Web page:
Slouching Toward Sanity

Economic policy in the aftermath of the financial crisis hasn't been ideal, especially in the US, where banks that were on the brink of collapse are back to business-as-usual, raking in profits and opposing urgently needed reforms. Nevertheless, economic policy has been good enough to prevent an inexorable slide into a 1930's-style depression.

BERKELEY – In America today – and in the rest of the world – economic-policy centrists are being squeezed. The Economic Policy Institute reports a poll showing that Americans overwhelmingly believe that the economic policies of the past year have greatly enriched the bankers of Midtown Manhattan and London’s Canary Wharf (they really aren’t concentrated along Wall Street or in the City of London anymore).

In America, the Republican congressional caucus is just saying no: no to short-term deficit spending to put people to work, no to supporting the banking system, and no to increased government oversight or ownership of financial entities. And the banks themselves are back to business-as-usual: anxious to block any financial-sector reform and trusting congressmen eager for campaign contributions to delay and disrupt the legislative process.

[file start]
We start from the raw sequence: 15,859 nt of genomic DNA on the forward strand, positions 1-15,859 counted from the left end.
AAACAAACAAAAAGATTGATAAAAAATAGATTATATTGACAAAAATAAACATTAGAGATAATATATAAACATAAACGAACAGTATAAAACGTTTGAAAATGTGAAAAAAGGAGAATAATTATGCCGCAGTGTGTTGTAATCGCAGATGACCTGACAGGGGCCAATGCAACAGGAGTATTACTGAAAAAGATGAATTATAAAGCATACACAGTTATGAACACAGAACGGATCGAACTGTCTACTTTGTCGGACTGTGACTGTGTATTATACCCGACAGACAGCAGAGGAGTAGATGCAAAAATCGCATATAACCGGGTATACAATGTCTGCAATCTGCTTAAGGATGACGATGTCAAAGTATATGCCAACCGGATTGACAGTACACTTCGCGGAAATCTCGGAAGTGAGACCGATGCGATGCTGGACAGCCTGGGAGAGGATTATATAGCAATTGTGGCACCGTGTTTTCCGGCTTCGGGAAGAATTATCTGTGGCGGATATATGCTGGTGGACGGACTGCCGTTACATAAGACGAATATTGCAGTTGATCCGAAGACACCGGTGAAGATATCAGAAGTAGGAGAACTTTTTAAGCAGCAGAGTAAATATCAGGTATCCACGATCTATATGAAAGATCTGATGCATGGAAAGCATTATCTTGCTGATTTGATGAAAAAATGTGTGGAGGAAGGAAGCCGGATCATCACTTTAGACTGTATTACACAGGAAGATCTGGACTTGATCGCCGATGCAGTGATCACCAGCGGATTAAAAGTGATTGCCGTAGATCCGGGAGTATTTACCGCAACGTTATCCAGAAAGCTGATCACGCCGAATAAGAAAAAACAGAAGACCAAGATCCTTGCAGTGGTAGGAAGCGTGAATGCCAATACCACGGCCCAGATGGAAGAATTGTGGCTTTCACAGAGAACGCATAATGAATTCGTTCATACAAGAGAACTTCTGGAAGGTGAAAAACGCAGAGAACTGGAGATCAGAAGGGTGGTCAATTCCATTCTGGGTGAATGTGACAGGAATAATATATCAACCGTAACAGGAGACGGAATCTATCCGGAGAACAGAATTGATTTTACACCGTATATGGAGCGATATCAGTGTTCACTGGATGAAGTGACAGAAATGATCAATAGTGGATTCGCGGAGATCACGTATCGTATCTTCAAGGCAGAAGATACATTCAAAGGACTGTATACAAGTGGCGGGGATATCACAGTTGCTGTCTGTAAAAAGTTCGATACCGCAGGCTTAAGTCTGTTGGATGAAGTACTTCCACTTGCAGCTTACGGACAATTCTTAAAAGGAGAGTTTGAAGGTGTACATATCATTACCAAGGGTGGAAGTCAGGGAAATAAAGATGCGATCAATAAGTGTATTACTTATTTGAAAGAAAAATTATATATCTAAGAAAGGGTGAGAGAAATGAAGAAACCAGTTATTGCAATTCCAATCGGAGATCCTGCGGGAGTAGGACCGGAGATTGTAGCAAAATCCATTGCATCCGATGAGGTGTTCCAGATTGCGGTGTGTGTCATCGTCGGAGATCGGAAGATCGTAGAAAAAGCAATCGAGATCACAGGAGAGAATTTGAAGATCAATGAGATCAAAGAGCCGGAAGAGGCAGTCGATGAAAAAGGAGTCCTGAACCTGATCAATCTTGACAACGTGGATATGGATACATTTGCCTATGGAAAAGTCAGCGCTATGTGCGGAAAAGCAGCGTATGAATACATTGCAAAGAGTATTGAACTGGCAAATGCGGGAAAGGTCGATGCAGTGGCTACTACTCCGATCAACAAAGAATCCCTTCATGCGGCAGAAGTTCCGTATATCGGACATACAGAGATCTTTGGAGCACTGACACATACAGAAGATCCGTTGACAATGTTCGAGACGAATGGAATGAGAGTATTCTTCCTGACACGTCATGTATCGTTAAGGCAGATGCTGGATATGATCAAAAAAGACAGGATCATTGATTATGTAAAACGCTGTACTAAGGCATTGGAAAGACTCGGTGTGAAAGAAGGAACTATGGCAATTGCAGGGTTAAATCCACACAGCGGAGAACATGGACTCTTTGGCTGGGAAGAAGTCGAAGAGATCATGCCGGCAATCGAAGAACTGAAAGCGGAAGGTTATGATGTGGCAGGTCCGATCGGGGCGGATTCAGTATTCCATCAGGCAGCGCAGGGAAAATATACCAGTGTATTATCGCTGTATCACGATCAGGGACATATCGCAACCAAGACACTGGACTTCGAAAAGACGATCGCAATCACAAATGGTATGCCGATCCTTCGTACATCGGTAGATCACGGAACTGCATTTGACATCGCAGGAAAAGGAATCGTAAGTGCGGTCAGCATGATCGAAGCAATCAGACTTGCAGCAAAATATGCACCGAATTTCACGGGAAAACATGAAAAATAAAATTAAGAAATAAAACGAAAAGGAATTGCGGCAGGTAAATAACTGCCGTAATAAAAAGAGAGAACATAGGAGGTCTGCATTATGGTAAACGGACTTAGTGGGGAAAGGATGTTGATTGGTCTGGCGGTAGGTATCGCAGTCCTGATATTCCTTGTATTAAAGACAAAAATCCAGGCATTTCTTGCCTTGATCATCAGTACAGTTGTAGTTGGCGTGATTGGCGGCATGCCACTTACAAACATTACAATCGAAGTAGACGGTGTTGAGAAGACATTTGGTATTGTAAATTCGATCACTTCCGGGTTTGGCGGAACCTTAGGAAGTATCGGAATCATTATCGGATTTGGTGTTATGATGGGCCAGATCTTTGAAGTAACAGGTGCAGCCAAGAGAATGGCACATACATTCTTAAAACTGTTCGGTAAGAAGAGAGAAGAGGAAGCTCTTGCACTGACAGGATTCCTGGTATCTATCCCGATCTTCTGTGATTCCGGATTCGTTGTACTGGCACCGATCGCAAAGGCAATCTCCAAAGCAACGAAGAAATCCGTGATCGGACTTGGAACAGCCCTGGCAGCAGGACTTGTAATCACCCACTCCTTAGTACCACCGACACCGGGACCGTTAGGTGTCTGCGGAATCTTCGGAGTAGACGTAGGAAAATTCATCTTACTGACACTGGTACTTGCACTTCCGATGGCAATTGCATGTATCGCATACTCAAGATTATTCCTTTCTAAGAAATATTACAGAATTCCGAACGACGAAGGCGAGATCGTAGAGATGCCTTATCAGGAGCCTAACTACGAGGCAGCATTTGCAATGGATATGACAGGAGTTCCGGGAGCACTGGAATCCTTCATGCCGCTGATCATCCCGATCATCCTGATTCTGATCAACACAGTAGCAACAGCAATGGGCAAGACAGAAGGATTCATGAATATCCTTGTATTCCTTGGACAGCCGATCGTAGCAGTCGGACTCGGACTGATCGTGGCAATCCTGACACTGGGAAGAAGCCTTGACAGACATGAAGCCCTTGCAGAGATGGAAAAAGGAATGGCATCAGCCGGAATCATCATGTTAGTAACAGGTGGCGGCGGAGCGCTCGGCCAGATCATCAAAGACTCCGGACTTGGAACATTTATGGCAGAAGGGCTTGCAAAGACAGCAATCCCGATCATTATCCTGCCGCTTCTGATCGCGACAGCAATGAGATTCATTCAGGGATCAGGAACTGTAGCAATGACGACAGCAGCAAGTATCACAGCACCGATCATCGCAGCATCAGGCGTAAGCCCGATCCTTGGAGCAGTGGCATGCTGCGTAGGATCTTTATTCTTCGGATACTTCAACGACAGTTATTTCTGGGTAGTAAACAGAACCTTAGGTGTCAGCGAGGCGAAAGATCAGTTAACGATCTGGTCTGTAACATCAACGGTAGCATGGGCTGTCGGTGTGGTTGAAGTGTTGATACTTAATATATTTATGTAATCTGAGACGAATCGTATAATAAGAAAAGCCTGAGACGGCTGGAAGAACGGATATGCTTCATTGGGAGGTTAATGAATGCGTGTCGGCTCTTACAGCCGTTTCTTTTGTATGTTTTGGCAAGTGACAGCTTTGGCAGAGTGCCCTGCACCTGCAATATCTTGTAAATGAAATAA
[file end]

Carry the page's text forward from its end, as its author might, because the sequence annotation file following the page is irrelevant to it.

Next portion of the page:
I do not claim that policy in recent years has been ideal. If I had been running things 13 months ago, the United States Treasury and Federal Reserve would have let Lehman and AIG fail – but I would have discounted their debt for cash at face value, provided that the debt also came with sufficient equity warrants. That would have preserved the functioning of the system while severely punishing the banking and shadow-banking systems’ equity holders, and today nobody would be claiming that their risk management practices were adequate and did not need reform.

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